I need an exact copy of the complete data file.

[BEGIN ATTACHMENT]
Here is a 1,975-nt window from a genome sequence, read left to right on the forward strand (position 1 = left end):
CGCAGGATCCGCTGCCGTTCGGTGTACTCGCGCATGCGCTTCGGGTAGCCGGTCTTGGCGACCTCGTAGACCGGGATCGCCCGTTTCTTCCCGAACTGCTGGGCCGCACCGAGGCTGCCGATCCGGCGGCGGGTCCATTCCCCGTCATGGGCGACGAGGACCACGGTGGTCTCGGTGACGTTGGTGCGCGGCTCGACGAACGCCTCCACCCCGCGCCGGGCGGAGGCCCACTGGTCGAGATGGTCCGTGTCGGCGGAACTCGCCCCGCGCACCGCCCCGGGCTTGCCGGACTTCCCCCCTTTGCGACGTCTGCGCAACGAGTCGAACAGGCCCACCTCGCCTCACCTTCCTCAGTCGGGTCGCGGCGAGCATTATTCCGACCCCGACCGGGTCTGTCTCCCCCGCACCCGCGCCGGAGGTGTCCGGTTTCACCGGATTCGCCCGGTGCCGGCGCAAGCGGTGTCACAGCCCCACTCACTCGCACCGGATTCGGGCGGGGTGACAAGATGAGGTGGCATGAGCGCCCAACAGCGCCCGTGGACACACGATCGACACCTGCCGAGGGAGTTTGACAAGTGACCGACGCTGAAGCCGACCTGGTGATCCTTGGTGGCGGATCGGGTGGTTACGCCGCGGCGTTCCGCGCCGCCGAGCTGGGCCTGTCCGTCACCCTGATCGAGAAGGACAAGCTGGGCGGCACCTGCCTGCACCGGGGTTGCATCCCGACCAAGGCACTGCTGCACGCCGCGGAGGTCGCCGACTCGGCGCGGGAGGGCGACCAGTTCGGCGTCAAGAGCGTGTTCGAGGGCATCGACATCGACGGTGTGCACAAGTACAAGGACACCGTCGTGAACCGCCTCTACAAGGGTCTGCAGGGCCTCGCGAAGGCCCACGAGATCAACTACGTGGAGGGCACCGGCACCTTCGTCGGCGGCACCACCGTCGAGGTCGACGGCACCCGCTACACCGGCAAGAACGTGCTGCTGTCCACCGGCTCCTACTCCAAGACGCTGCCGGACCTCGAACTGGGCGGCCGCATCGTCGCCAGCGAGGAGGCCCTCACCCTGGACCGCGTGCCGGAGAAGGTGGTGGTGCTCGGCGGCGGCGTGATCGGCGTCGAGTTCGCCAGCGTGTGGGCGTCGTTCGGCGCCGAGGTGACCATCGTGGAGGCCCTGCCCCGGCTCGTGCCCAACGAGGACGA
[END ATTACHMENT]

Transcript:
Here is a 1,975-nt window from a genome sequence, read left to right on the forward strand (position 1 = left end):
CGCAGGATCCGCTGCCGTTCGGTGTACTCGCGCATGCGCTTCGGGTAGCCGGTCTTGGCGACCTCGTAGACCGGGATCGCCCGTTTCTTCCCGAACTGCTGGGCCGCACCGAGGCTGCCGATCCGGCGGCGGGTCCATTCCCCGTCATGGGCGACGAGGACCACGGTGGTCTCGGTGACGTTGGTGCGCGGCTCGACGAACGCCTCCACCCCGCGCCGGGCGGAGGCCCACTGGTCGAGATGGTCCGTGTCGGCGGAACTCGCCCCGCGCACCGCCCCGGGCTTGCCGGACTTCCCCCCTTTGCGACGTCTGCGCAACGAGTCGAACAGGCCCACCTCGCCTCACCTTCCTCAGTCGGGTCGCGGCGAGCATTATTCCGACCCCGACCGGGTCTGTCTCCCCCGCACCCGCGCCGGAGGTGTCCGGTTTCACCGGATTCGCCCGGTGCCGGCGCAAGCGGTGTCACAGCCCCACTCACTCGCACCGGATTCGGGCGGGGTGACAAGATGAGGTGGCATGAGCGCCCAACAGCGCCCGTGGACACACGATCGACACCTGCCGAGGGAGTTTGACAAGTGACCGACGCTGAAGCCGACCTGGTGATCCTTGGTGGCGGATCGGGTGGTTACGCCGCGGCGTTCCGCGCCGCCGAGCTGGGCCTGTCCGTCACCCTGATCGAGAAGGACAAGCTGGGCGGCACCTGCCTGCACCGGGGTTGCATCCCGACCAAGGCACTGCTGCACGCCGCGGAGGTCGCCGACTCGGCGCGGGAGGGCGACCAGTTCGGCGTCAAGAGCGTGTTCGAGGGCATCGACATCGACGGTGTGCACAAGTACAAGGACACCGTCGTGAACCGCCTCTACAAGGGTCTGCAGGGCCTCGCGAAGGCCCACGAGATCAACTACGTGGAGGGCACCGGCACCTTCGTCGGCGGCACCACCGTCGAGGTCGACGGCACCCGCTACACCGGCAAGAACGTGCTGCTGTCCACCGGCTCCTACTCCAAGACGCTGCCGGACCTCGAACTGGGCGGCCGCATCGTCGCCAGCGAGGAGGCCCTCACCCTGGACCGCGTGCCGGAGAAGGTGGTGGTGCTCGGCGGCGGCGTGATCGGCGTCGAGTTCGCCAGCGTGTGGGCGTCGTTCGGCGCCGAGGTGACCATCGTGGAGGCCCTGCCCCGGCTCGTGCCCAACGAGGACGA